LAVERN BAKER Biography - Musicians


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Name: LaVern Baker                                                                     
Born: 11 November 1929                                                                 
Died: 10 March 1997                                                                     
LaVern Baker (November 11, 1929 - March 10, 1997) was an American Rhythm & Blues       
She was born Delores Baker in Chicago, Illinois. She is occasionally referred to       
as Delores Williams because of an early marriage to Eugene Williams. She was the       
niece of blues singer Merline Johnson and was also related to Memphis Minnie.           
She began singing in Chicago clubs around 1946, often billed as "Little Miss           
Sharecropper", and first recorded under that name in 1949. She changed her name         
briefly to "Bea Baker" when recording for Okeh Records in 1951, and then became         
LaVern Baker when singing with Todd Rhodes and his band in 1952.                       
In 1953 she signed for Atlantic Records as a solo artist, her first release             
being "Soul on Fire". Her first hit came in early 1955, with the Latin-tempo "Tweedlee 
Dee" reaching #4 on the R&B chart and #14 on the national US pop charts. Georgia       
Gibbs scored the bigger hit with her version of "Tweedle Dee", for which Baker         
unsuccessfully attempted to sue her. LaVern did manage to get in a jab, however.       
When LaVern was flying to Australia, she took out flight insurance at the               
airport and sent it to Gibbs with a note: "You need this more than I do because         
if anything happens to me, you're out of business."                                     
Baker had a succession of hits on the R&B charts over the next couple of years         
with her backing group The Gliders, including "Bop-Ting-A-Ling" (#3 R&B), "Play         
It Fair" (#2 R&B), and "Still" (#4 R&B). At the end of 1956 she had another             
smash hit with "Jim Dandy" (#1 R&B, #17 pop). Further hits followed for Atlantic,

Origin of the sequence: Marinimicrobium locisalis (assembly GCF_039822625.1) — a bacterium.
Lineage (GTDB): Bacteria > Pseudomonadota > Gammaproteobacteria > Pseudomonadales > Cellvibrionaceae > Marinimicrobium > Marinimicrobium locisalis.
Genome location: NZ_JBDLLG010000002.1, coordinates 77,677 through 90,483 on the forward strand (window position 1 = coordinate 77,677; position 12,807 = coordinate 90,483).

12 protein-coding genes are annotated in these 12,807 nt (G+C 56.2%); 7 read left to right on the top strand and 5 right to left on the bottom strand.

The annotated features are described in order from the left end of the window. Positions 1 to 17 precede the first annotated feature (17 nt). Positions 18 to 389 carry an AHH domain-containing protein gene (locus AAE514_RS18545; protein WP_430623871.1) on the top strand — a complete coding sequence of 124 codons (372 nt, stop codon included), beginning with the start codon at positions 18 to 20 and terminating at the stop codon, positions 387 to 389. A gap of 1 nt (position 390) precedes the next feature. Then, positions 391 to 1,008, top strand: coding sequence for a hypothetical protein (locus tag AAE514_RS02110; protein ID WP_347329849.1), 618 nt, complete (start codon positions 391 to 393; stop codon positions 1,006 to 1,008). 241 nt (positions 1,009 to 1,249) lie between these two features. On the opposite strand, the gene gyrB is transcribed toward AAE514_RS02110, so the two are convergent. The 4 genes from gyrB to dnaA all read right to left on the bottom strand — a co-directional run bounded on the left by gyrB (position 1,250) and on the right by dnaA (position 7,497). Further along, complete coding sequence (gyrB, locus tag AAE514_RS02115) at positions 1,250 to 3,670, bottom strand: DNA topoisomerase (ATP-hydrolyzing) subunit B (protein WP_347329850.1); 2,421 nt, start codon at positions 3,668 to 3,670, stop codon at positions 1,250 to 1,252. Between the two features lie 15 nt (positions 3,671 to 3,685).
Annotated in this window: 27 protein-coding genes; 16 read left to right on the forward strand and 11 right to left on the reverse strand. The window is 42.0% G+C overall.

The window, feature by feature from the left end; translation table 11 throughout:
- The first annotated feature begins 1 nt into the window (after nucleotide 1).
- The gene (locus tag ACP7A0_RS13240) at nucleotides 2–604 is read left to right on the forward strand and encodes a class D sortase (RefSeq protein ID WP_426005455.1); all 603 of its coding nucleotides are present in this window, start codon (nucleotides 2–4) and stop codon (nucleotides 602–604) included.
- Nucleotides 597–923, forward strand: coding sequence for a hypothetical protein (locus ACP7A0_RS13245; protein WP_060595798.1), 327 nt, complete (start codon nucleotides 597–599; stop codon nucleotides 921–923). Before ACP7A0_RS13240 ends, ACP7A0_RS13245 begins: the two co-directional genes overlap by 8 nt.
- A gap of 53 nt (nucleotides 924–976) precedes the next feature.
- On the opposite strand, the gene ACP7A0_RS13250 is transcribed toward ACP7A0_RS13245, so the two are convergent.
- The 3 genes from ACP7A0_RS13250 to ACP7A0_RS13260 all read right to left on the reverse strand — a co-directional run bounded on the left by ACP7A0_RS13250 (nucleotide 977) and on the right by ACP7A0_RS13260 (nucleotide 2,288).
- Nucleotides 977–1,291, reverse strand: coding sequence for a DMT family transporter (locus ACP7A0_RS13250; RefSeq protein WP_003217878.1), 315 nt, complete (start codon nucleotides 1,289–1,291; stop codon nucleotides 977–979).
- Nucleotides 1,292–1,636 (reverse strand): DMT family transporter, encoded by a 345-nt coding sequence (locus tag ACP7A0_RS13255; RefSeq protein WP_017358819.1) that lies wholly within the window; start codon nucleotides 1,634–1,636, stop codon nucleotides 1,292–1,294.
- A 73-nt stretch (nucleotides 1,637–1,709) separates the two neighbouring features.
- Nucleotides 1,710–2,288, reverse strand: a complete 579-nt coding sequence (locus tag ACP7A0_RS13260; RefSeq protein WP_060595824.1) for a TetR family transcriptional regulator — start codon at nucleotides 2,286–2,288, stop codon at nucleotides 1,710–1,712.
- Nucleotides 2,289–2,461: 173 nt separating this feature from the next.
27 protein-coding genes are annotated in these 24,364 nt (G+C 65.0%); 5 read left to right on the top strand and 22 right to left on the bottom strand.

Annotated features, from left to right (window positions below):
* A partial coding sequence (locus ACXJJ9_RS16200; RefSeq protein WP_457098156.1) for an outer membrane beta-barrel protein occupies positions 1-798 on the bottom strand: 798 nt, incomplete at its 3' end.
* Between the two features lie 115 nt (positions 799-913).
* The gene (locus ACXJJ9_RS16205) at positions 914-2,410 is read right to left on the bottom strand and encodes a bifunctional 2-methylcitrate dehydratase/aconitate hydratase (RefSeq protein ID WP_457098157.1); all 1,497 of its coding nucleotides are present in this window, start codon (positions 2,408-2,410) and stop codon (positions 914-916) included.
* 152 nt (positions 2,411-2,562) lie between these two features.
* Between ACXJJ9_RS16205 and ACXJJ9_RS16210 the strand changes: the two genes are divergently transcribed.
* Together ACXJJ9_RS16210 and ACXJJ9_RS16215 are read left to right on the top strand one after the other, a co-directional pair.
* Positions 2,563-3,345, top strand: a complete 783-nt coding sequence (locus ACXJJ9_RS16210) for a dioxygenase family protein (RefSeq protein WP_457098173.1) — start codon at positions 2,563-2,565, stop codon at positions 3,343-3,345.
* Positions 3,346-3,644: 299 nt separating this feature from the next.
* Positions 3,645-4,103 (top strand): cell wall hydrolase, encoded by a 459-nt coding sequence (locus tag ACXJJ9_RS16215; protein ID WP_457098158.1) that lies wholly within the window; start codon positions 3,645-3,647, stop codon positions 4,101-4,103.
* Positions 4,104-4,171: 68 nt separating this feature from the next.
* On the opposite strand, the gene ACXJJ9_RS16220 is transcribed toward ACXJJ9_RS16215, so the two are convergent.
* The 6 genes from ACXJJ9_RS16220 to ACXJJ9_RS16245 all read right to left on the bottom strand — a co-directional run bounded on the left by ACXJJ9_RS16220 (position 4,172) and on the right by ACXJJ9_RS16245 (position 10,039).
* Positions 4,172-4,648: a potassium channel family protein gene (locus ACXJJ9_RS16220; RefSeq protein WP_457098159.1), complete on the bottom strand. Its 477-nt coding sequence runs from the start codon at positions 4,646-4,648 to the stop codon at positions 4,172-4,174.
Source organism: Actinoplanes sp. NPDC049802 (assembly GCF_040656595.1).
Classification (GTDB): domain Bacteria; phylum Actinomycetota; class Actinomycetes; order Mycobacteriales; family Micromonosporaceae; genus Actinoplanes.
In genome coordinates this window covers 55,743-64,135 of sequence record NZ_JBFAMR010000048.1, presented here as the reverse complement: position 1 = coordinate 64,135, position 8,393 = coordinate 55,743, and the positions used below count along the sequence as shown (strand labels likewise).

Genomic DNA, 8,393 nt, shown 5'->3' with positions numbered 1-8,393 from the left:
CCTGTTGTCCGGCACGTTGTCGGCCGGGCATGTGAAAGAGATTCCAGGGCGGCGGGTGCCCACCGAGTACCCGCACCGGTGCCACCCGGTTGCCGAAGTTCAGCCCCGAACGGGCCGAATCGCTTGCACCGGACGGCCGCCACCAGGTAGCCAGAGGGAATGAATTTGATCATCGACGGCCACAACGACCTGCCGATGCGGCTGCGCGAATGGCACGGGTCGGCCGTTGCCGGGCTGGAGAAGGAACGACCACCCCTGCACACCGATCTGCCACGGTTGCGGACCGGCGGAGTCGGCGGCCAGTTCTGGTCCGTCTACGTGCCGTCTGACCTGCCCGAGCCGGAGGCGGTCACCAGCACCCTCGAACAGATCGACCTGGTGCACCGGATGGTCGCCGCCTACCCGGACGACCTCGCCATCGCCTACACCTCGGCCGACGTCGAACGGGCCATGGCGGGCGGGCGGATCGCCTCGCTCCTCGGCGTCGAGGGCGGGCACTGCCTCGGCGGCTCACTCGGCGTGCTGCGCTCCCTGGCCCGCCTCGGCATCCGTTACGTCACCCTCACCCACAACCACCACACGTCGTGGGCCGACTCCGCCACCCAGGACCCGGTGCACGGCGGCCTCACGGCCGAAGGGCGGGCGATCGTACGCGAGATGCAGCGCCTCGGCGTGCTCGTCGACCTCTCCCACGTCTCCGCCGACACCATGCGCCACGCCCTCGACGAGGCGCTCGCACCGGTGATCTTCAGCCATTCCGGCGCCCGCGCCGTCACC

including the follow-up "Jim Dandy Got Married" (#7 R&B), "I Cried A Tear" (#2 R&B,     
#6 pop in 1959), "I Waited Too Long" (#5 R&B, #3 pop, written by Neil Sedaka), "Saved" 
(#17 R&B, written by Leiber and Stoller), and "See See Rider" (#9 R&B in 1963).         
In addition to singing, Baker also did some work with Ed Sullivan and Alan Freed       
on TV and in films, including Rock, Rock, Rock and Mr. Rock & Roll. In 1964, she       
recorded a Bessie Smith tribute album, before leaving Atlantic and joining             
Brunswick Records, where she recorded as a duo with Jackie Wilson.                     
In the late 1960s, she became seriously ill after a trip to Vietnam to entertain       
American soldiers. About that same time, a friend recommended that she stay on         
as the entertainment director at a Marine Corps night club at the Subic Bay             
Naval Base in the Philippines, and she remained there for 22 years.                     
In 1988 she returned to perform at Madison Square Garden for Atlantic Records'         
40th anniversary. She then worked on the soundtrack to Dick Tracy and appeared         
in Black & Blue, a Broadway musical, and released a comeback disc that sold             
moderately well.                                                                       
In 1991, she was inducted into the Rock and Roll Hall of Fame. Her song "Jim           
Dandy" was named one of The Rock and Roll Hall of Fame's 500 Songs that Shaped         
Rock and Roll and was ranked #343 on the Rolling Stone's 500 Greatest Rock Songs       
of All Time.                                                                           
LaVern Baker died from coronary complications in 1997, and was interred in the         
Maple Grove Cemetery in Kew Gardens, New York.